Methods to address and measure challenges
Developing sound comparison standards is a critical part of the process to identify performance improvement opportunities in health systems, hospitals and departments. The comparison group method is the traditional approach health systems employ to set operational benchmarks for performance evaluations. The criterion selected for the benchmarks is based on what the health system determines to be relevant.
This approach is valid but can result in narrower comparison groups that leave out evaluation data from facilities that offer similar services but do not match the self-identified set of criteria.
There is an alternative approach for health care systems that levels the playing field to ensure evidence-based data drives operational benchmarks. When used in addition to – or instead of – the comparison group method, health systems can employ an empirical method to uncover improvement opportunities across all hospitals and departments.
The benefits of the empirical method
The empirical method addresses the challenge inherent in operational benchmarking to understand what factors have an impact on performance and how to apply those parameters to generate comparison groups. By using an empirical approach incorporated into analytic methods applied against data, health systems can access comparison groups that account for operational characteristics that impact performance without manual effort or limitations on the compare group size.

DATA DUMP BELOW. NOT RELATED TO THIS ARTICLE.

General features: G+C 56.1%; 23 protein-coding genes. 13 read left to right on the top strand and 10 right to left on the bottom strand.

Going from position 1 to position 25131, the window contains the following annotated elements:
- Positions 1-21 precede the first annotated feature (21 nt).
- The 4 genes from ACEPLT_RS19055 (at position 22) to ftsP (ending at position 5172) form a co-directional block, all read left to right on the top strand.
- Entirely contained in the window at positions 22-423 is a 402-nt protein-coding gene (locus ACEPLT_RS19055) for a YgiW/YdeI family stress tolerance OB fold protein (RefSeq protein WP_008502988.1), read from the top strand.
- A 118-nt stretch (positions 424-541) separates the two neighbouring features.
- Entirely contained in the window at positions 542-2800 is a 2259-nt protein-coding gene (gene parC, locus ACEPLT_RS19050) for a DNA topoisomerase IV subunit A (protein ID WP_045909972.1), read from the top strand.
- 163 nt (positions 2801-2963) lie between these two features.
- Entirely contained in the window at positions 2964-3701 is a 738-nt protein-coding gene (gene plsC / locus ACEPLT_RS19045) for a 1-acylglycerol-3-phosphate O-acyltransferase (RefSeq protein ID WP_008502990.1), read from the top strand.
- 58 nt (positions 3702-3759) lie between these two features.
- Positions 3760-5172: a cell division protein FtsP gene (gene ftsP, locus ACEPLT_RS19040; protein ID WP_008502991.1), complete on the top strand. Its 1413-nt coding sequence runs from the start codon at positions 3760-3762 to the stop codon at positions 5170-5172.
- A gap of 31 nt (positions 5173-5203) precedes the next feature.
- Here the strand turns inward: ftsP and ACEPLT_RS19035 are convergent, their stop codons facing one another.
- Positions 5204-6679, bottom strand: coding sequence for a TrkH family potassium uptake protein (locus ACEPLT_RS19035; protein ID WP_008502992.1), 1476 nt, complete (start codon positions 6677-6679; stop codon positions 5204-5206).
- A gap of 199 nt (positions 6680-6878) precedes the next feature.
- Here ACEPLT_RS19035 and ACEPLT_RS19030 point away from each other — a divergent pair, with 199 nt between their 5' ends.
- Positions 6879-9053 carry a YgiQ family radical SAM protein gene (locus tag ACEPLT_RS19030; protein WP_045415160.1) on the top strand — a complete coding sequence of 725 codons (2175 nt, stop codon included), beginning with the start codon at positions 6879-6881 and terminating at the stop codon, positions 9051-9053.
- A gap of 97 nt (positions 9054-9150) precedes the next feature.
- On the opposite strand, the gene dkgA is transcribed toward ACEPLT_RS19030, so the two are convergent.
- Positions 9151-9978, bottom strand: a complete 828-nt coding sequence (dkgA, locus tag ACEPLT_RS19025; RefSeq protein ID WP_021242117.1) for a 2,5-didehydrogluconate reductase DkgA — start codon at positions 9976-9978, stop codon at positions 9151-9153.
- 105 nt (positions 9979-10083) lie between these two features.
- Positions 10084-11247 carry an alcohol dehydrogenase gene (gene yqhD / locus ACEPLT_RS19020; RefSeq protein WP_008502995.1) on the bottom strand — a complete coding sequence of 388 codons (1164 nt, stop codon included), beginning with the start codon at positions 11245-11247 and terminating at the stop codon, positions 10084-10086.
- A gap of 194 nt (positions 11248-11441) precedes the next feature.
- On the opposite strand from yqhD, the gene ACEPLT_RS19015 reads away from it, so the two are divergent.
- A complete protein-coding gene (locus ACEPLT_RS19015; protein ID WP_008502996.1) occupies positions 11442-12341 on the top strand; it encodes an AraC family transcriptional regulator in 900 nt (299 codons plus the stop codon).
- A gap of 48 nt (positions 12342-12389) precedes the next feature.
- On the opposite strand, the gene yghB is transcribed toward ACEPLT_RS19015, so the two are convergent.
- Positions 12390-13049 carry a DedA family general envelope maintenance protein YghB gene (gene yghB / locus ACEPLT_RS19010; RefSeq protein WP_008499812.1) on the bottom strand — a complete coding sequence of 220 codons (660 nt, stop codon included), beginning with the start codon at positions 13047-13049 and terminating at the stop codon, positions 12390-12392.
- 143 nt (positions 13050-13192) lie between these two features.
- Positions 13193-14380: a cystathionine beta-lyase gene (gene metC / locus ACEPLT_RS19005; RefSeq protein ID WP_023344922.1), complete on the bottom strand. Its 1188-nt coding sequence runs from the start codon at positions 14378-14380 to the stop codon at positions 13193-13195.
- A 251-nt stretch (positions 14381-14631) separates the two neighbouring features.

It is important to understand key elements of the empirical operational benchmarking methodology to appreciate the level of rigor required to make comparisons based on validated, multi-year data sets from a large number of facilities.
- Large data sets drive decision-making – the basis of the empirical operational benchmarking methodology is an analysis of four years of annual data that includes data from the system, facility and department levels. Each level has attributes that require consideration in the development of benchmarks to produce comparisons on a fair basis that consider the varied needs of all facilities.
The empirical model considers benchmarking data from multiple levels, including system, facility and department and incorporates an adjustment factor for every measurement period to account for changes over time.
- Quality data produces quality results – implicit in the application of the empirical operational benchmarking methodology is that all analyses use data that passes strict consistency and completeness quality checks. Key performance indicators and workload units are based on the highest ranked measurements in each hospital department.
Facility- and department-specific characteristics reflect actual workloads and other factors that impact measurements. The model also correlates characteristics and factors to remove redundant criteria. It also only includes data that has a consistent impact on operations by weeding out temporary factors.
Enabling fair comparisons
The goal of operational performance evaluations is to identify opportunities to improve quality of care, patient outcomes and costs. The empirical operational benchmarking method adds to health systems’ abilities to equitably identify improvement opportunities with a complete picture of current performance and emerging trends.